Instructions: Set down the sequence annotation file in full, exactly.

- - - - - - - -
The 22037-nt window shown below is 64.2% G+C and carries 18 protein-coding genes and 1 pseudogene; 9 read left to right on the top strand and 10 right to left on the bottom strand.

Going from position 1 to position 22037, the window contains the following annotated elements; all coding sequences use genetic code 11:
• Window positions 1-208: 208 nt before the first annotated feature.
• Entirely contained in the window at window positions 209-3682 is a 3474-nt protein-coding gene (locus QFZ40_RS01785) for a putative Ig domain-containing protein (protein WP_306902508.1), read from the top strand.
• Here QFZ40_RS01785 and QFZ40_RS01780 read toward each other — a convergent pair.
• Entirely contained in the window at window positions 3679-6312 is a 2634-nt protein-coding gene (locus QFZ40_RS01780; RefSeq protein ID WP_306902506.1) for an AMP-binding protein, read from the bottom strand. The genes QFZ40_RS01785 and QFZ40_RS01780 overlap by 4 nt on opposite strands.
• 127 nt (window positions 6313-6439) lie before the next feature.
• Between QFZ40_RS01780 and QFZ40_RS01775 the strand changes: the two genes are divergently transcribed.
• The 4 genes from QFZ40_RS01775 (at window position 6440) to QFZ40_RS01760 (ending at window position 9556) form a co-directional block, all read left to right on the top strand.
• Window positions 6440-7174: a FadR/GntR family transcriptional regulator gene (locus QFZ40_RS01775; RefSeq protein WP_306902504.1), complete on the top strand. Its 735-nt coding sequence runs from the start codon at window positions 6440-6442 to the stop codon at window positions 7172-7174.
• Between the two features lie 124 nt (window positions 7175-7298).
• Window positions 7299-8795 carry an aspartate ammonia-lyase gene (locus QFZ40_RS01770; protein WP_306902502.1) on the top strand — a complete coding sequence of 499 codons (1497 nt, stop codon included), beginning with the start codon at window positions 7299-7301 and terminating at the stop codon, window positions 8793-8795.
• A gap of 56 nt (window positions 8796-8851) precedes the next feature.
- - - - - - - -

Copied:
The 22037-nt window shown below is 64.2% G+C and carries 18 protein-coding genes and 1 pseudogene; 9 read left to right on the top strand and 10 right to left on the bottom strand.

Going from position 1 to position 22037, the window contains the following annotated elements; all coding sequences use genetic code 11:
• Window positions 1-208: 208 nt before the first annotated feature.
• Entirely contained in the window at window positions 209-3682 is a 3474-nt protein-coding gene (locus QFZ40_RS01785) for a putative Ig domain-containing protein (protein WP_306902508.1), read from the top strand.
• Here QFZ40_RS01785 and QFZ40_RS01780 read toward each other — a convergent pair.
• Entirely contained in the window at window positions 3679-6312 is a 2634-nt protein-coding gene (locus QFZ40_RS01780; RefSeq protein ID WP_306902506.1) for an AMP-binding protein, read from the bottom strand. The genes QFZ40_RS01785 and QFZ40_RS01780 overlap by 4 nt on opposite strands.
• 127 nt (window positions 6313-6439) lie before the next feature.
• Between QFZ40_RS01780 and QFZ40_RS01775 the strand changes: the two genes are divergently transcribed.
• The 4 genes from QFZ40_RS01775 (at window position 6440) to QFZ40_RS01760 (ending at window position 9556) form a co-directional block, all read left to right on the top strand.
• Window positions 6440-7174: a FadR/GntR family transcriptional regulator gene (locus QFZ40_RS01775; RefSeq protein WP_306902504.1), complete on the top strand. Its 735-nt coding sequence runs from the start codon at window positions 6440-6442 to the stop codon at window positions 7172-7174.
• Between the two features lie 124 nt (window positions 7175-7298).
• Window positions 7299-8795 carry an aspartate ammonia-lyase gene (locus QFZ40_RS01770; protein WP_306902502.1) on the top strand — a complete coding sequence of 499 codons (1497 nt, stop codon included), beginning with the start codon at window positions 7299-7301 and terminating at the stop codon, window positions 8793-8795.
• A gap of 56 nt (window positions 8796-8851) precedes the next feature.